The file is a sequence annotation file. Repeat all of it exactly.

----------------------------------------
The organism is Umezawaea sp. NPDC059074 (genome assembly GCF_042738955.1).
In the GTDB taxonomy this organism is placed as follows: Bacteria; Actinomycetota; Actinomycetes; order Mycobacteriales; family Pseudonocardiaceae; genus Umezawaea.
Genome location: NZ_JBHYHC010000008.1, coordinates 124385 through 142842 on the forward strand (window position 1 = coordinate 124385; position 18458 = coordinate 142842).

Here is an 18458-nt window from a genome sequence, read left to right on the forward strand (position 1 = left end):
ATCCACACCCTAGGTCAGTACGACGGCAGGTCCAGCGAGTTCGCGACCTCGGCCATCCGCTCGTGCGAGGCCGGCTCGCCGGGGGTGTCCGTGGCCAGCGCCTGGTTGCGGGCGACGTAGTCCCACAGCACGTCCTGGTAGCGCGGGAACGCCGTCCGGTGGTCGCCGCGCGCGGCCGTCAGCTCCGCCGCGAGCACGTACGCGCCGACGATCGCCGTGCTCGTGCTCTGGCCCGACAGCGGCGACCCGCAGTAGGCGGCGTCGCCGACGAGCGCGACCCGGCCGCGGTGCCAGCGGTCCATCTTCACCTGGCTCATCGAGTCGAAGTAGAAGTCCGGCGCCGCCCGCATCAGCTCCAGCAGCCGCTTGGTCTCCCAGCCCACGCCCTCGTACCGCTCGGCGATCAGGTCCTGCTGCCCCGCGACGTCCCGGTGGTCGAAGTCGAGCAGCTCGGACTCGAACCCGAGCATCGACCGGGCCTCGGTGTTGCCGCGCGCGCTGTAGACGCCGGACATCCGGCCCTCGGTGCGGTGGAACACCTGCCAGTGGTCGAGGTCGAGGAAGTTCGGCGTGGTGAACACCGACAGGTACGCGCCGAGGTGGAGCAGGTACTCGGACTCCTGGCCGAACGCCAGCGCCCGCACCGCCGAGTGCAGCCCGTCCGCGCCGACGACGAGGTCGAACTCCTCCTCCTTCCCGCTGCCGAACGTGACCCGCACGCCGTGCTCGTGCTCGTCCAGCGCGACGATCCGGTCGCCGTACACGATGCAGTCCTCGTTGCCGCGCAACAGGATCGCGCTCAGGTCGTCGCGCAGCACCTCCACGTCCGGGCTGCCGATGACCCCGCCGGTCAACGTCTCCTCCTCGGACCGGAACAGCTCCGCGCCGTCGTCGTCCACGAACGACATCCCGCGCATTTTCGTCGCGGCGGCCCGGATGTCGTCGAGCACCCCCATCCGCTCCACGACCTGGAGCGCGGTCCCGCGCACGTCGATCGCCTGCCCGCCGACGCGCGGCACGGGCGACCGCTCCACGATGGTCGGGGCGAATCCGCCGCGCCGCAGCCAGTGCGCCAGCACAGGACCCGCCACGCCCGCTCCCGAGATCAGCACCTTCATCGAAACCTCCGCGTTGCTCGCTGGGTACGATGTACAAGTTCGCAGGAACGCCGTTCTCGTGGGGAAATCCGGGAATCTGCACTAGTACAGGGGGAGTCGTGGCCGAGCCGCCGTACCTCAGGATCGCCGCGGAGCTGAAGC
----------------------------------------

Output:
The organism is Umezawaea sp. NPDC059074 (genome assembly GCF_042738955.1).
In the GTDB taxonomy this organism is placed as follows: Bacteria; Actinomycetota; Actinomycetes; order Mycobacteriales; family Pseudonocardiaceae; genus Umezawaea.
Genome location: NZ_JBHYHC010000008.1, coordinates 124385 through 142842 on the forward strand (window position 1 = coordinate 124385; position 18458 = coordinate 142842).

Here is an 18458-nt window from a genome sequence, read left to right on the forward strand (position 1 = left end):
ATCCACACCCTAGGTCAGTACGACGGCAGGTCCAGCGAGTTCGCGACCTCGGCCATCCGCTCGTGCGAGGCCGGCTCGCCGGGGGTGTCCGTGGCCAGCGCCTGGTTGCGGGCGACGTAGTCCCACAGCACGTCCTGGTAGCGCGGGAACGCCGTCCGGTGGTCGCCGCGCGCGGCCGTCAGCTCCGCCGCGAGCACGTACGCGCCGACGATCGCCGTGCTCGTGCTCTGGCCCGACAGCGGCGACCCGCAGTAGGCGGCGTCGCCGACGAGCGCGACCCGGCCGCGGTGCCAGCGGTCCATCTTCACCTGGCTCATCGAGTCGAAGTAGAAGTCCGGCGCCGCCCGCATCAGCTCCAGCAGCCGCTTGGTCTCCCAGCCCACGCCCTCGTACCGCTCGGCGATCAGGTCCTGCTGCCCCGCGACGTCCCGGTGGTCGAAGTCGAGCAGCTCGGACTCGAACCCGAGCATCGACCGGGCCTCGGTGTTGCCGCGCGCGCTGTAGACGCCGGACATCCGGCCCTCGGTGCGGTGGAACACCTGCCAGTGGTCGAGGTCGAGGAAGTTCGGCGTGGTGAACACCGACAGGTACGCGCCGAGGTGGAGCAGGTACTCGGACTCCTGGCCGAACGCCAGCGCCCGCACCGCCGAGTGCAGCCCGTCCGCGCCGACGACGAGGTCGAACTCCTCCTCCTTCCCGCTGCCGAACGTGACCCGCACGCCGTGCTCGTGCTCGTCCAGCGCGACGATCCGGTCGCCGTACACGATGCAGTCCTCGTTGCCGCGCAACAGGATCGCGCTCAGGTCGTCGCGCAGCACCTCCACGTCCGGGCTGCCGATGACCCCGCCGGTCAACGTCTCCTCCTCGGACCGGAACAGCTCCGCGCCGTCGTCGTCCACGAACGACATCCCGCGCATTTTCGTCGCGGCGGCCCGGATGTCGTCGAGCACCCCCATCCGCTCCACGACCTGGAGCGCGGTCCCGCGCACGTCGATCGCCTGCCCGCCGACGCGCGGCACGGGCGACCGCTCCACGATGGTCGGGGCGAATCCGCCGCGCCGCAGCCAGTGCGCCAGCACAGGACCCGCCACGCCCGCTCCCGAGATCAGCACCTTCATCGAAACCTCCGCGTTGCTCGCTGGGTACGATGTACAAGTTCGCAGGAACGCCGTTCTCGTGGGGAAATCCGGGAATCTGCACTAGTACAGGGGGAGTCGTGGCCGAGCCGCCGTACCTCAGGATCGCCGCGGAGCTGAAGC